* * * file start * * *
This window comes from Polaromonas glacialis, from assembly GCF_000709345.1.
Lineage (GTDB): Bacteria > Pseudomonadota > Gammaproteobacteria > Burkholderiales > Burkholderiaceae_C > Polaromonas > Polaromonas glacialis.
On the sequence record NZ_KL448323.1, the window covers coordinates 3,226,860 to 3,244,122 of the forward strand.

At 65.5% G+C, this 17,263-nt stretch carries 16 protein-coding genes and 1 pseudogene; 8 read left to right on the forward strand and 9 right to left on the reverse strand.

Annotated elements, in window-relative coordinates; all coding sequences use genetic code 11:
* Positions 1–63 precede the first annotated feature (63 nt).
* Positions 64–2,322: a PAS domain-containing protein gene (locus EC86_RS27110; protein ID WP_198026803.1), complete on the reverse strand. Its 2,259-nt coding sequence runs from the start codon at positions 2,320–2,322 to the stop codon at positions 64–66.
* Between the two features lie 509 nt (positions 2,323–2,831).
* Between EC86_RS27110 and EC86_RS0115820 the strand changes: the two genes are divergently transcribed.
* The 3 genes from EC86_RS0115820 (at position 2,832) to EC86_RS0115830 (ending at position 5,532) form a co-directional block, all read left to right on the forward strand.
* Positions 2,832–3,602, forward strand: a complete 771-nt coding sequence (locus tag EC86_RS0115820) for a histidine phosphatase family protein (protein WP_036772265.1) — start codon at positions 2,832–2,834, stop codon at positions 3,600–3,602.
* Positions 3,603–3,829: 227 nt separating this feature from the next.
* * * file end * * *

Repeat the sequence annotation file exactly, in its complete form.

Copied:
This window comes from Polaromonas glacialis, from assembly GCF_000709345.1.
Lineage (GTDB): Bacteria > Pseudomonadota > Gammaproteobacteria > Burkholderiales > Burkholderiaceae_C > Polaromonas > Polaromonas glacialis.
On the sequence record NZ_KL448323.1, the window covers coordinates 3,226,860 to 3,244,122 of the forward strand.

At 65.5% G+C, this 17,263-nt stretch carries 16 protein-coding genes and 1 pseudogene; 8 read left to right on the forward strand and 9 right to left on the reverse strand.

Annotated elements, in window-relative coordinates; all coding sequences use genetic code 11:
* Positions 1–63 precede the first annotated feature (63 nt).
* Positions 64–2,322: a PAS domain-containing protein gene (locus EC86_RS27110; protein ID WP_198026803.1), complete on the reverse strand. Its 2,259-nt coding sequence runs from the start codon at positions 2,320–2,322 to the stop codon at positions 64–66.
* Between the two features lie 509 nt (positions 2,323–2,831).
* Between EC86_RS27110 and EC86_RS0115820 the strand changes: the two genes are divergently transcribed.
* The 3 genes from EC86_RS0115820 (at position 2,832) to EC86_RS0115830 (ending at position 5,532) form a co-directional block, all read left to right on the forward strand.
* Positions 2,832–3,602, forward strand: a complete 771-nt coding sequence (locus tag EC86_RS0115820) for a histidine phosphatase family protein (protein WP_036772265.1) — start codon at positions 2,832–2,834, stop codon at positions 3,600–3,602.
* Positions 3,603–3,829: 227 nt separating this feature from the next.